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organic strippers

Posted by sierraeast (My Page) on
Wed, Jan 28, 09 at 10:17

Hi, Can anyone recommend a stripper that is no or low voc/fumes? Do the organic citrus stripperts work? Need to strip the finish off of kitchen cabinets. The house was built in the late eigties and am assuming polyurethane or varnish and the folks will be in the house while it's being done. I can visquine the area off and open a window and maybe use a fan, but one of them has respiratory problems. Thanks for any suggestions!

Follow-Up Postings:

RE: organic strippers

I use an NMP stripper. I can't speak to the consumer version. Perhaps the article below will be of some help.

Here is a link that might be useful: Strippers

RE: organic strippers

Thanks BMU, NMP sounds good. Time isn't a problem, no need to rush on the project, just looking for the safest, less fumigating way as possible. It just seems that on products in the past where they sounded too good to be true, that was always the case. There are some citrus type, no voc, no fume products that are sold at walmart that seem to fit the too good to be true philosophy. I was curious if anyone on board had ever gave them a go. NMP being pricier isn't a problem when it's something that works. Saves dinero and headaches down the road. Thanks again!

By the way

I was referred to this product over at the paint forum, but it seems geared more for paint removal...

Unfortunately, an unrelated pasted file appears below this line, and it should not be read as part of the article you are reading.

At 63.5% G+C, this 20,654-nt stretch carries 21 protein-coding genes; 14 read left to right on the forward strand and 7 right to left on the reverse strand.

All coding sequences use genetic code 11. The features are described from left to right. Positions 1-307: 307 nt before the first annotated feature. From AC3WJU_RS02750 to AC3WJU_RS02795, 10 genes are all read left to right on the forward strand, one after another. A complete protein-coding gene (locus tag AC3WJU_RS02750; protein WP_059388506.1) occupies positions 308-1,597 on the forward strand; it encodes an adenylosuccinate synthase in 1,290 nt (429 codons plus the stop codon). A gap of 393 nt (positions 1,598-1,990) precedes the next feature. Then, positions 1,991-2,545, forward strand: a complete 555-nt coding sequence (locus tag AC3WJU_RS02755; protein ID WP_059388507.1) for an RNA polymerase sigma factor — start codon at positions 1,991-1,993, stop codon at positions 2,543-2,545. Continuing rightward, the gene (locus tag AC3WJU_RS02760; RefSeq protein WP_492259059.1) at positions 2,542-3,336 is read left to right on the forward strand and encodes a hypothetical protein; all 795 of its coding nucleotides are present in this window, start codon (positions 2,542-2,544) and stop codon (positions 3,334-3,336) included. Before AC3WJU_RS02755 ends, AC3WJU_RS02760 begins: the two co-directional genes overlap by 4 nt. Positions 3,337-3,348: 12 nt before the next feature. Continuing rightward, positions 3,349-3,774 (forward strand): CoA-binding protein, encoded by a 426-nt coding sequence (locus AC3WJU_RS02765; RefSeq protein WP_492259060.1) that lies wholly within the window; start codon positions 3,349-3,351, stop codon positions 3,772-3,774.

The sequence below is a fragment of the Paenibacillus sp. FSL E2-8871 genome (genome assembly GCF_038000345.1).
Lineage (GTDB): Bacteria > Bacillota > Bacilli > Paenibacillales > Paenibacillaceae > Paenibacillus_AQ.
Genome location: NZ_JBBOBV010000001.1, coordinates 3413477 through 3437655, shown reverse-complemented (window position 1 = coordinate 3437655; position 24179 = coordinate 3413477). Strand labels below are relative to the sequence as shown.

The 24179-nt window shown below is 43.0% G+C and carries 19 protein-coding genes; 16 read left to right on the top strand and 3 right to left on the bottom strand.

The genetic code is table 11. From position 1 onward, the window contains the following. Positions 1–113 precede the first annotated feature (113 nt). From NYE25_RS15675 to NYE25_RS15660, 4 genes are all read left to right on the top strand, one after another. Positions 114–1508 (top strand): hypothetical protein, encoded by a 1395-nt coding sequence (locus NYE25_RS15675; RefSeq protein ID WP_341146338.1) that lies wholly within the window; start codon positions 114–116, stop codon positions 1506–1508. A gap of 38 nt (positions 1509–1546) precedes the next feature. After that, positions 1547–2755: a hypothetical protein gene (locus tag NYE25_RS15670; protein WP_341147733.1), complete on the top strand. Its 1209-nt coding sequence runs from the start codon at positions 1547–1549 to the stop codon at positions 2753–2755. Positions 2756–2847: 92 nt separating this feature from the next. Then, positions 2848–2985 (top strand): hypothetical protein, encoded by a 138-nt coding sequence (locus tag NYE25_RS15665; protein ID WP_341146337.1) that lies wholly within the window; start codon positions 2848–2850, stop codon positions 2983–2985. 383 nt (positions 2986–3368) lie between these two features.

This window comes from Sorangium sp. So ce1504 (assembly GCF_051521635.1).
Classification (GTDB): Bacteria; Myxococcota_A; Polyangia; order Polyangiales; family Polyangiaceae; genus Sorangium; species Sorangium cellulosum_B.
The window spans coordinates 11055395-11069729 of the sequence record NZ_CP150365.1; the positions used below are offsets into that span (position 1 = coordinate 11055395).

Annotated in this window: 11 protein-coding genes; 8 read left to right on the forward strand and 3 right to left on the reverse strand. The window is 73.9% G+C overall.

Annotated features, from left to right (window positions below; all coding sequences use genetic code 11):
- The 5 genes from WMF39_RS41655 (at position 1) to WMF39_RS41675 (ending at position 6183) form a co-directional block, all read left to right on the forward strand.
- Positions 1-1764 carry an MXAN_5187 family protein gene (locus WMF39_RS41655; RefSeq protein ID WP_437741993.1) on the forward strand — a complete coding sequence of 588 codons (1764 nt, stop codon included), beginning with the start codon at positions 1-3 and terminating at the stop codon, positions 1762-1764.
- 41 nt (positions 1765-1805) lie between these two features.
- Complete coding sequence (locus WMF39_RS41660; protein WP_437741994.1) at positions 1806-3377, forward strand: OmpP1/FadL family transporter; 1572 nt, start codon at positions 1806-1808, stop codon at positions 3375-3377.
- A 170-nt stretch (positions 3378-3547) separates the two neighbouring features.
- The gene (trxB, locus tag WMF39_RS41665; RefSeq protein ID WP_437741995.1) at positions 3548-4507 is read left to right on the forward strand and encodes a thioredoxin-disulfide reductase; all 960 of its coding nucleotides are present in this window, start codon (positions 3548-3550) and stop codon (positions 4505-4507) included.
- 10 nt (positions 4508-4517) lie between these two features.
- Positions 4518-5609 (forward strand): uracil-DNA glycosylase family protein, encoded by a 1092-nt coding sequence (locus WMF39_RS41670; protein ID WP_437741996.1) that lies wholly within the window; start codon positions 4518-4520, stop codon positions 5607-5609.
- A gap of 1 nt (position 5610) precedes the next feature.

Here is a link that might be useful: smart stripper

RE: organic strippers

Here's an article I find helpful. It doesn't cover citrus-based products, but it does help clarify which situations call for various types or stripper. Notice that it recommends the more noxious stuff (MC) for varnish and polyurethane. If the cabinets were finished with conversion varnish then you'll probably need some fairly heavy-duty stuff.

FWIW, I recently tried one of the milder-mannered, rinse-with-water strippers on an old coffee table my wife wanted refinished. The table had been sloppily painted with latex house paint. The stripper was almost odorless and it worked well enough on the latex, but barely touched the underlying varnish. I ended up plowing most of it off with a card scraper.

I assume you can remove the doors and drawer fronts to strip elsewhere, and just do the face-frames in place, no?

Here is a link that might be useful: Understanding Common Paint and Finish Strippers

RE: organic strippers

Thanks Jon for the info! Yeah I can take the doors and drawers and strip them outside in the carport leaving the faceframes and sides, so that helps. The NMP sounds least effctive concerning fumes as they appearently evaporate and are slower acting, so hopefully i can pull the majority out a window with a fan. Another concern is temperature, might have to wait until things warm up a tad before going the open window route. If Im understanding it right, the warmer the better for most strippers to work? The folks might have to wait awhile for this project. Problem is...they want it done yesterday!

RE: organic strippers

You need to balance the effectiveness of the stripper against how toxic it is.

If you have to use more coats or spend more time dealing with a 'safer' stripper, you could easily end up with a greater exposure than using something like methylene chloride.

You can also get a respirator and the correct cartridges if methylene chloride worries you.

It is the only really effective stripper for a number of catalyzed and fully synthetic finishes.

RE: organic strippers

Thanks Brickeye! There is a possibility of them moving and putting the house up. The ideal situation would be to wait and when they are moved, jump in, respirator up, and take care of it with an empty house. They aren't certain as of yet but im going to let them know about all the advise that has been given and hopefully they will postpone for the time being. Thanks again for all the info and advise!

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